In 1889 Moses (Mose) Weinberger, a Wichita grocer, headed for the newly opened Oklahoma Territory to seek his fortune. Upon arrival in the town of Guthrie he initially made a living through the sale of bananas to homesteaders and later started the first legal saloon in the Territory. Today Moses is counted among “Oklahoma State Greats.” He is the central figure in the photo above, standing in front of his saloon.
An immigrant from Hungary, Weinberger came to America in 1877. After settling in Kansas for a few years, he joined the Oklahoma Land Rush, taking a train from Wichita to Guthrie Station. Between noon and 6 p.m. on that date about 10,000 people descended on that once sleepy railroad stop. By day’s end Guthrie, shown below, was the largest town in the Oklahoma Territory. Food, however, was at a premium and prices skyrocketed.
Weinberger sized up the situation and immediately wired the Bryan Brothers Fruit Company of Wichita for boxes of bananas. They came the next day by train and Moses went up and down the street selling bananas at two for five cents — the equivalent today of $1.25. With the proceeds he hired a team of mules and a wagon, and during the following months peddled fruit all over town. Mose staked a claim on two lots, built a house on them and moved his family down from Wichita.
Tiring of peddling fruit, in June 1891 Mose heard a rumor that it might be possible to obtain a license from the Federal Government to sell liquor in Oklahoma. Although he never before had run a saloon he made application and obtained a federal license from Leavenworth, Kansas. Weinberger quickly opened the first legal drinking establishment in the Oklahoma Territory. Later he added a liquor store.
Operated for 36 years, Weinberger’s “Same Old Moses” saloon was a huge success, even to having Carry Nation take her hatchet to his bar. Today the site in Guthrie bears a historical marker. Moses also has been acknowledged in a history book used in Oklahoma schools. On a list of “State Greats,” the name Moses Weinberger can be found in the company of Humorist Will Rogers and Athlete Jim Thorpe. His claim to fame: “Opened first legal saloon in Oklahoma.” Truly, Moses did -- and he started by peddling bananas.
The nattily dressed young man shown right is David Feltenstein, a well-known prosperous whiskey man in St. Joseph, Missouri. Feltenstein had not always known the affluence he attained as a successful wholesale, retail, and mail order liquor dealer. He was born about 1873 in New York City of Russian Jewish immigrant parents who lived in a tenement on Manhattan’s lower East Side, David’s father was a peddler, selling merchandise on the street and going door to door to support his family.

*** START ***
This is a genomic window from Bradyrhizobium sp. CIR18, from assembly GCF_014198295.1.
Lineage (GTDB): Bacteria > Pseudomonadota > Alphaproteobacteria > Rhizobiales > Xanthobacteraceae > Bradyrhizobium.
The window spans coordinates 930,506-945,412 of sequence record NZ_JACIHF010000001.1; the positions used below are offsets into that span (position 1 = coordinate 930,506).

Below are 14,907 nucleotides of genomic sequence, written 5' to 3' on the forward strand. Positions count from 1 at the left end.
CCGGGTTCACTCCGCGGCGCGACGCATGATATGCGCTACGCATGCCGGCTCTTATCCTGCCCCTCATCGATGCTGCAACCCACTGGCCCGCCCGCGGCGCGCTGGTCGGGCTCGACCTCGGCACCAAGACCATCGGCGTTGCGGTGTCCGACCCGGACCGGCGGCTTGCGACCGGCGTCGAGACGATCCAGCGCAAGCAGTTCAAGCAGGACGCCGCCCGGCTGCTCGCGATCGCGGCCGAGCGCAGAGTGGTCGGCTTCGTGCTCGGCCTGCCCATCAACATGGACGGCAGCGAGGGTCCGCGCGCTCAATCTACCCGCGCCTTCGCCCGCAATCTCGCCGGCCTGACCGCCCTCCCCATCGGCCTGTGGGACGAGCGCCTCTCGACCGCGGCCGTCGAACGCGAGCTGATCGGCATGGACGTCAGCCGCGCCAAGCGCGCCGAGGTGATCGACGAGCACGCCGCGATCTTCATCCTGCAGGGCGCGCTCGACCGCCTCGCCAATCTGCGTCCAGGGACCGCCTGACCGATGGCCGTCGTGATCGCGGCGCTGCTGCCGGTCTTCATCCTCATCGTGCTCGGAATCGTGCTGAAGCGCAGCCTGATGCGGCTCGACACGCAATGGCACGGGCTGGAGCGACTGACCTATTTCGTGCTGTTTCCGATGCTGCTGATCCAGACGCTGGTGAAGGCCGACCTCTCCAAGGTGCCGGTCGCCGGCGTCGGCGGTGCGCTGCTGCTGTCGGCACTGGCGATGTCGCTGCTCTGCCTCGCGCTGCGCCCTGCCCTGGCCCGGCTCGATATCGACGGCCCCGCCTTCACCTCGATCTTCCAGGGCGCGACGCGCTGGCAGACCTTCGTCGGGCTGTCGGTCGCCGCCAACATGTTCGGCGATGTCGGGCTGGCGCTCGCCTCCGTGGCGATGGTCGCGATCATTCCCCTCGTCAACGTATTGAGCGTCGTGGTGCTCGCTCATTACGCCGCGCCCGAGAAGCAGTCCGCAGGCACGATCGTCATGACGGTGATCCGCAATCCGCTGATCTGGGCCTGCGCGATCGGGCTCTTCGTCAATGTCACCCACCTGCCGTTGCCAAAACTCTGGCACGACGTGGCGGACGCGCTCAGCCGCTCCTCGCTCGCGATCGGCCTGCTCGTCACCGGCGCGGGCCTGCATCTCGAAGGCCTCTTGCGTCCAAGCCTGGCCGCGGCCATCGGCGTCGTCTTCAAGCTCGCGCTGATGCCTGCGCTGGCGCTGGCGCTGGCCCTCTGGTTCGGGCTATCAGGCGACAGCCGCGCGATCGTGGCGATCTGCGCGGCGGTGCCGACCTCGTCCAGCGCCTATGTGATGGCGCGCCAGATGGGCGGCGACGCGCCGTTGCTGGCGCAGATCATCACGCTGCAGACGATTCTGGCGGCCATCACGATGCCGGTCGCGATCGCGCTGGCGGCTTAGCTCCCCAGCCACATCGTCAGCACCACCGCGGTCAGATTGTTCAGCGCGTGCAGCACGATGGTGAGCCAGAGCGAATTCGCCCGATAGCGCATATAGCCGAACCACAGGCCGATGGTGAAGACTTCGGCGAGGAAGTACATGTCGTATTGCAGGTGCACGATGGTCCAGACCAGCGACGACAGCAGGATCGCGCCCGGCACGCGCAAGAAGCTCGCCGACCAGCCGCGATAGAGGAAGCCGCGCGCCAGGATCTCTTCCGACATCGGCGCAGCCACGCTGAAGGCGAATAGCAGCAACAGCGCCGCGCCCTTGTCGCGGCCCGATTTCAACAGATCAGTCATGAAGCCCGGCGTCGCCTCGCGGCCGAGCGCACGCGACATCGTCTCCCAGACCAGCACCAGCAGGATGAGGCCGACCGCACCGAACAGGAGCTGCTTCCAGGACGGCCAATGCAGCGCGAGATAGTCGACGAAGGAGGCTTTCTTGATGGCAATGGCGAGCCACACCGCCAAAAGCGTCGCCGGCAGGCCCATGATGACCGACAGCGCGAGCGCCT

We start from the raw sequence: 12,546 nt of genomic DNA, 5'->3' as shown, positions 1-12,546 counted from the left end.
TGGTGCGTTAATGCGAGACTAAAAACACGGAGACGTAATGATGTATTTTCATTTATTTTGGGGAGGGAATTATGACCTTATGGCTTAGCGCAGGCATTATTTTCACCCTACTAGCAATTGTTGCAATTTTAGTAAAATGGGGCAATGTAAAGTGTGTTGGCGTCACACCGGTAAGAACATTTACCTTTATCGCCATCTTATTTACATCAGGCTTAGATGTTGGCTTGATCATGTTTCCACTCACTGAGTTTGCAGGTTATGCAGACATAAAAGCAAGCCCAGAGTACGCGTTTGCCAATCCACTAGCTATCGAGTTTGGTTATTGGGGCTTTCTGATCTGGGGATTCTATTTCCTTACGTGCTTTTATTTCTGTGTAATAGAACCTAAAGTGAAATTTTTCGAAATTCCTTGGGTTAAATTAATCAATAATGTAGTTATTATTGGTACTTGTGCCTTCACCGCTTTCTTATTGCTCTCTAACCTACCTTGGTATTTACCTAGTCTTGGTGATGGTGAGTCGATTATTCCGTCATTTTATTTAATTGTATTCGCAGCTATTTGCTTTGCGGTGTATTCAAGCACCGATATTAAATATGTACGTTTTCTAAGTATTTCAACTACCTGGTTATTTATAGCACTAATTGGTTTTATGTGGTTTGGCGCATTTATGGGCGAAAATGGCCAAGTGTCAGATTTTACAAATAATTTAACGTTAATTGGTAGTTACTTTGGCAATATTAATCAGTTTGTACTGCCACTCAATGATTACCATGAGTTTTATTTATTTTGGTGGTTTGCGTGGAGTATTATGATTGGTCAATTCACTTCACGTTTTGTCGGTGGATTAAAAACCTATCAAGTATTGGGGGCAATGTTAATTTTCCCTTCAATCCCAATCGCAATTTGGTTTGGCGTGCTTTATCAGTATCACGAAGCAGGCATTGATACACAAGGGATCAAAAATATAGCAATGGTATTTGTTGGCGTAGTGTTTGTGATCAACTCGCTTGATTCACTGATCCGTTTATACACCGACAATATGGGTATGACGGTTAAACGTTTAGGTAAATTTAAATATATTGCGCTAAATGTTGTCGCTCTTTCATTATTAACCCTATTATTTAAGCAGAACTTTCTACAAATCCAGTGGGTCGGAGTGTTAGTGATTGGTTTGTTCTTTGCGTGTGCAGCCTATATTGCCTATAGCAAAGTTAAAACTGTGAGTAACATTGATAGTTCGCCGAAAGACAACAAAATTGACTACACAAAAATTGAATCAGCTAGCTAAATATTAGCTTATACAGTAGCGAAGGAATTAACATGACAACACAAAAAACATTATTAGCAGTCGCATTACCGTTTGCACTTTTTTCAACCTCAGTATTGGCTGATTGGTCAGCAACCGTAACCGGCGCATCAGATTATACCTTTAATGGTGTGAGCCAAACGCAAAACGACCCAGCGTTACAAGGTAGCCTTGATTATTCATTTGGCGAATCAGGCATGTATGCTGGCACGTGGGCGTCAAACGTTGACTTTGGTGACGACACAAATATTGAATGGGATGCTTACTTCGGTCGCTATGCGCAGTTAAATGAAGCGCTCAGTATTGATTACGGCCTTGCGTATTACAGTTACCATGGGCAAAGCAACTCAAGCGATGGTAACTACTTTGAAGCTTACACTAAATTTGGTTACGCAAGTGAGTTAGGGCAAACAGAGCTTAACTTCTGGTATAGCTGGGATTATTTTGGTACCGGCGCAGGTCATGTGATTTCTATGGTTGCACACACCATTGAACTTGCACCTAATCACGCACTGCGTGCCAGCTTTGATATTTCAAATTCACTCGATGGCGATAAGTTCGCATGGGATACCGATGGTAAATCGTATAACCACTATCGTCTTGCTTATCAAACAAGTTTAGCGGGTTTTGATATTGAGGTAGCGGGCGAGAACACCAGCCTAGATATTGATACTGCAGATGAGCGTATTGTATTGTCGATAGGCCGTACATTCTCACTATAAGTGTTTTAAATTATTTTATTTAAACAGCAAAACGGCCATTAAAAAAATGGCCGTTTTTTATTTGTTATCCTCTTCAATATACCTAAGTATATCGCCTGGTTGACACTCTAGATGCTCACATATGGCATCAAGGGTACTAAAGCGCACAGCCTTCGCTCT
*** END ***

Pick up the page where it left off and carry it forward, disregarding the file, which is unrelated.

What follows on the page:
About 1893 David Feltenstein left New York City for Missouri where early on he was engaged in the whiskey trade. Exactly when Feltenstein founded his liquor dealership cannot be determined, but his business first showed up in St. Joseph directories in 1902, located at 315-319 Edmond Street. That would be his location for the life of the company, an enterprise that proved very profitable.
In his success Feltenstein never forgot his roots, demonstrated several ways of saluting his heritage. Outside his establishment he kept a cart similar to those that peddlers would push though the streets of New York, crying out their wares. The sides of the cart advertised “Old Joel Whiskey.”
Note too that in front of his store Feltenstein kept a line of barrels on the sidewalk, reminiscent of peddlers spreading out their products for passersby. Most important, he named his flagship whiskey “Old Joel” after his father, Joel Feltenstein, the peddler, and put his picture on company bottles.
Briefly profiled here are three peddlers and the scion of a peddler — all of them successful whiskey men. Clearly the skills and know-how that is required of the itinerant can carry over into more formal businesses, including those doing business in the liquor trade.
Note: More lengthy profiles of each of the four men featured here can be found elsewhere on this blog: Isaac Merkel, January 26, 2012; Dominic Canale, November 26, 2011; Moses Weinberger, February 15, 2014, and David (and Joel) Feltenstein, February 20, 2016.